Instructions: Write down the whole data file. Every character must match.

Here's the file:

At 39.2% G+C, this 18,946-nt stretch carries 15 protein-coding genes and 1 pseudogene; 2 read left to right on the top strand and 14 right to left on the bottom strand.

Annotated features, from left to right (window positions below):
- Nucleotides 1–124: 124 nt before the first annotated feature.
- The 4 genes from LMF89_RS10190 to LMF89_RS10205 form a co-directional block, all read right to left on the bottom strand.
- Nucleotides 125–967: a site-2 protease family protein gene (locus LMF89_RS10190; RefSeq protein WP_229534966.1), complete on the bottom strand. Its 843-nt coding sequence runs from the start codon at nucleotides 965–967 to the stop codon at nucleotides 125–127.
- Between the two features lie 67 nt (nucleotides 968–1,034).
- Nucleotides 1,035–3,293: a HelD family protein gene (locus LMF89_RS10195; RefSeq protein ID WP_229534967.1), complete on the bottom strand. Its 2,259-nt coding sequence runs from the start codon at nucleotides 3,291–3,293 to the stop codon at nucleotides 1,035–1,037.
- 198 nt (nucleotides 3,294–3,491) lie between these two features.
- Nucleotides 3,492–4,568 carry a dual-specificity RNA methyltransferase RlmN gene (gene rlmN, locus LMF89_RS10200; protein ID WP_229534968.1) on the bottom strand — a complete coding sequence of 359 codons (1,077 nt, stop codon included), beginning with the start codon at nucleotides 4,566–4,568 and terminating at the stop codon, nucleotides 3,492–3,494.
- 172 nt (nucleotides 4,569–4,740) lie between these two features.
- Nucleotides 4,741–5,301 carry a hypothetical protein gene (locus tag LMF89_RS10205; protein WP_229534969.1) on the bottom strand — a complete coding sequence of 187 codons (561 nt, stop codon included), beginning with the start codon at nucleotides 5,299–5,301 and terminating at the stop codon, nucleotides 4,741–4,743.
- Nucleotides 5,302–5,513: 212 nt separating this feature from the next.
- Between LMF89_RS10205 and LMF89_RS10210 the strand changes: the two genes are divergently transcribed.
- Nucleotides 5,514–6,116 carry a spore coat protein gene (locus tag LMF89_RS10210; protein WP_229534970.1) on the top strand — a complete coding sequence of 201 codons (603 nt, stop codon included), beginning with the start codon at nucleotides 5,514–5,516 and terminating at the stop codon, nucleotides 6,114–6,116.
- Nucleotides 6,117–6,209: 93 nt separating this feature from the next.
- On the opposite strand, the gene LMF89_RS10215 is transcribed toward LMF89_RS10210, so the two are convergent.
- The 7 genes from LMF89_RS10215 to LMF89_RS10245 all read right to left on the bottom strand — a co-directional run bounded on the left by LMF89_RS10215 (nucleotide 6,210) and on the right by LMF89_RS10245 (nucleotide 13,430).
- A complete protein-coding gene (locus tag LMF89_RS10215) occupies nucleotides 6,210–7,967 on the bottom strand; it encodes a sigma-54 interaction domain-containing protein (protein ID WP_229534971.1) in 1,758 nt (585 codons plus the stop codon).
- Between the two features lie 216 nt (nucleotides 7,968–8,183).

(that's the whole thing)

At 39.2% G+C, this 18,946-nt stretch carries 15 protein-coding genes and 1 pseudogene; 2 read left to right on the top strand and 14 right to left on the bottom strand.

Annotated features, from left to right (window positions below):
- Nucleotides 1–124: 124 nt before the first annotated feature.
- The 4 genes from LMF89_RS10190 to LMF89_RS10205 form a co-directional block, all read right to left on the bottom strand.
- Nucleotides 125–967: a site-2 protease family protein gene (locus LMF89_RS10190; RefSeq protein WP_229534966.1), complete on the bottom strand. Its 843-nt coding sequence runs from the start codon at nucleotides 965–967 to the stop codon at nucleotides 125–127.
- Between the two features lie 67 nt (nucleotides 968–1,034).
- Nucleotides 1,035–3,293: a HelD family protein gene (locus LMF89_RS10195; RefSeq protein ID WP_229534967.1), complete on the bottom strand. Its 2,259-nt coding sequence runs from the start codon at nucleotides 3,291–3,293 to the stop codon at nucleotides 1,035–1,037.
- 198 nt (nucleotides 3,294–3,491) lie between these two features.
- Nucleotides 3,492–4,568 carry a dual-specificity RNA methyltransferase RlmN gene (gene rlmN, locus LMF89_RS10200; protein ID WP_229534968.1) on the bottom strand — a complete coding sequence of 359 codons (1,077 nt, stop codon included), beginning with the start codon at nucleotides 4,566–4,568 and terminating at the stop codon, nucleotides 3,492–3,494.
- 172 nt (nucleotides 4,569–4,740) lie between these two features.
- Nucleotides 4,741–5,301 carry a hypothetical protein gene (locus tag LMF89_RS10205; protein WP_229534969.1) on the bottom strand — a complete coding sequence of 187 codons (561 nt, stop codon included), beginning with the start codon at nucleotides 5,299–5,301 and terminating at the stop codon, nucleotides 4,741–4,743.
- Nucleotides 5,302–5,513: 212 nt separating this feature from the next.
- Between LMF89_RS10205 and LMF89_RS10210 the strand changes: the two genes are divergently transcribed.
- Nucleotides 5,514–6,116 carry a spore coat protein gene (locus tag LMF89_RS10210; protein WP_229534970.1) on the top strand — a complete coding sequence of 201 codons (603 nt, stop codon included), beginning with the start codon at nucleotides 5,514–5,516 and terminating at the stop codon, nucleotides 6,114–6,116.
- Nucleotides 6,117–6,209: 93 nt separating this feature from the next.
- On the opposite strand, the gene LMF89_RS10215 is transcribed toward LMF89_RS10210, so the two are convergent.
- The 7 genes from LMF89_RS10215 to LMF89_RS10245 all read right to left on the bottom strand — a co-directional run bounded on the left by LMF89_RS10215 (nucleotide 6,210) and on the right by LMF89_RS10245 (nucleotide 13,430).
- A complete protein-coding gene (locus tag LMF89_RS10215) occupies nucleotides 6,210–7,967 on the bottom strand; it encodes a sigma-54 interaction domain-containing protein (protein ID WP_229534971.1) in 1,758 nt (585 codons plus the stop codon).
- Between the two features lie 216 nt (nucleotides 7,968–8,183).